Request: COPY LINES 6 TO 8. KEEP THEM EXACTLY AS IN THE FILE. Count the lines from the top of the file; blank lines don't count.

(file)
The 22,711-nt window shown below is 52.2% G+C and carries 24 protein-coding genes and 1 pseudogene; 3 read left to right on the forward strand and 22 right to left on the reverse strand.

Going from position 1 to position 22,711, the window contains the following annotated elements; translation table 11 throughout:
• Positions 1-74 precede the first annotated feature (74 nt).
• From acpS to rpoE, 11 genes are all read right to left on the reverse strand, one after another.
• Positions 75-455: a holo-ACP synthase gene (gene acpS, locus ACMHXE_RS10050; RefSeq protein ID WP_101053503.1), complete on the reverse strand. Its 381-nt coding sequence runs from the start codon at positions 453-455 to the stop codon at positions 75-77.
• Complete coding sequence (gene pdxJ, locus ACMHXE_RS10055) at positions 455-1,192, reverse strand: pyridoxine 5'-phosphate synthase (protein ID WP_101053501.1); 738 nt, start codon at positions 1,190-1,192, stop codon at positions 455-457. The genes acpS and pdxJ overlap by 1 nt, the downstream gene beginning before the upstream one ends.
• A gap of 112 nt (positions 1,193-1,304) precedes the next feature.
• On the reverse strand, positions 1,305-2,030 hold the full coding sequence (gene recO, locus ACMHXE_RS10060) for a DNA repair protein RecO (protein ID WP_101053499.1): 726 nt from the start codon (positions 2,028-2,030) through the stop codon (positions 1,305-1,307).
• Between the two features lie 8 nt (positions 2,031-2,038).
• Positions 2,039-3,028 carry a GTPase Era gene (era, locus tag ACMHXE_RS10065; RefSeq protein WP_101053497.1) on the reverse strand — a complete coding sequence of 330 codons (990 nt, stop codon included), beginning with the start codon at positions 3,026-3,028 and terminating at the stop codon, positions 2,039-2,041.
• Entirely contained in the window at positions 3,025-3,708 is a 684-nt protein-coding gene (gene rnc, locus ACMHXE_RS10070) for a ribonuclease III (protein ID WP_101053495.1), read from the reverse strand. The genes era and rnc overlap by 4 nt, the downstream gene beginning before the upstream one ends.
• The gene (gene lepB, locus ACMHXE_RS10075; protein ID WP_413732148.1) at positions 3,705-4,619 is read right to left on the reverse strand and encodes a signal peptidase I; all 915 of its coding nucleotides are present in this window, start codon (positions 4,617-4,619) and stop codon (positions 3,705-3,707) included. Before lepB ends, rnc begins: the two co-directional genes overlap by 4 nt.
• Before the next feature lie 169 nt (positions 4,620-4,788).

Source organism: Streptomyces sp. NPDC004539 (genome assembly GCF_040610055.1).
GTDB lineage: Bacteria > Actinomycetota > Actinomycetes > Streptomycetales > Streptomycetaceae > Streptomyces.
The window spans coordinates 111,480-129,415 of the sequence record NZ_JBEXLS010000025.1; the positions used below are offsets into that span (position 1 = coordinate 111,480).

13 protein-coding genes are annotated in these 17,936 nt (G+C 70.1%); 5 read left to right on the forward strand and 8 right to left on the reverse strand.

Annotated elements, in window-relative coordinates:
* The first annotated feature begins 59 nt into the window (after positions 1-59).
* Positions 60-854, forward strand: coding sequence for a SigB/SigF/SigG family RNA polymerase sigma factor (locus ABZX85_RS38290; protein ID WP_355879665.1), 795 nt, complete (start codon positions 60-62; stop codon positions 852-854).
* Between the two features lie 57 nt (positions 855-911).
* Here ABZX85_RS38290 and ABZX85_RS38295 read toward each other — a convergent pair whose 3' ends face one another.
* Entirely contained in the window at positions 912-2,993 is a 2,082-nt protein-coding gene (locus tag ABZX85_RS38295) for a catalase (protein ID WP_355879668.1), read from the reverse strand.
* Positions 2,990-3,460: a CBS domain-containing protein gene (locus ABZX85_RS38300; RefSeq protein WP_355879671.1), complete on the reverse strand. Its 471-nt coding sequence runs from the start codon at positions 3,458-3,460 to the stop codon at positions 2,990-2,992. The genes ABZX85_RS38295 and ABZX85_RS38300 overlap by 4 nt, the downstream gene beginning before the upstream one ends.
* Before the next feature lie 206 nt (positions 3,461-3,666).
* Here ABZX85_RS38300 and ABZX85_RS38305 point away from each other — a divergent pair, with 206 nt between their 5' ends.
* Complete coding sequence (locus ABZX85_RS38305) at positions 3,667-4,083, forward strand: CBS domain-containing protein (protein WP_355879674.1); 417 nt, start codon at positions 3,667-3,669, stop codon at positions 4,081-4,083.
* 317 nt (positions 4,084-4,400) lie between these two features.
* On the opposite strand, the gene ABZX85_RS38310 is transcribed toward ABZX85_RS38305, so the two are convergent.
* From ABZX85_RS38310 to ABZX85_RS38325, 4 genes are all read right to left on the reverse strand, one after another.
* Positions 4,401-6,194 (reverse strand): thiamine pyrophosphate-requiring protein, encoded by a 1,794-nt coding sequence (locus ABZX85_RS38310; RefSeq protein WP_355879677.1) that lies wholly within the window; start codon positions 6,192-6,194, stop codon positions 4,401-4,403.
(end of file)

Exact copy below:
• Complete coding sequence (gene pdxJ, locus ACMHXE_RS10055) at positions 455-1,192, reverse strand: pyridoxine 5'-phosphate synthase (protein ID WP_101053501.1); 738 nt, start codon at positions 1,190-1,192, stop codon at positions 455-457. The genes acpS and pdxJ overlap by 1 nt, the downstream gene beginning before the upstream one ends.
• A gap of 112 nt (positions 1,193-1,304) precedes the next feature.
• On the reverse strand, positions 1,305-2,030 hold the full coding sequence (gene recO, locus ACMHXE_RS10060) for a DNA repair protein RecO (protein ID WP_101053499.1): 726 nt from the start codon (positions 2,028-2,030) through the stop codon (positions 1,305-1,307).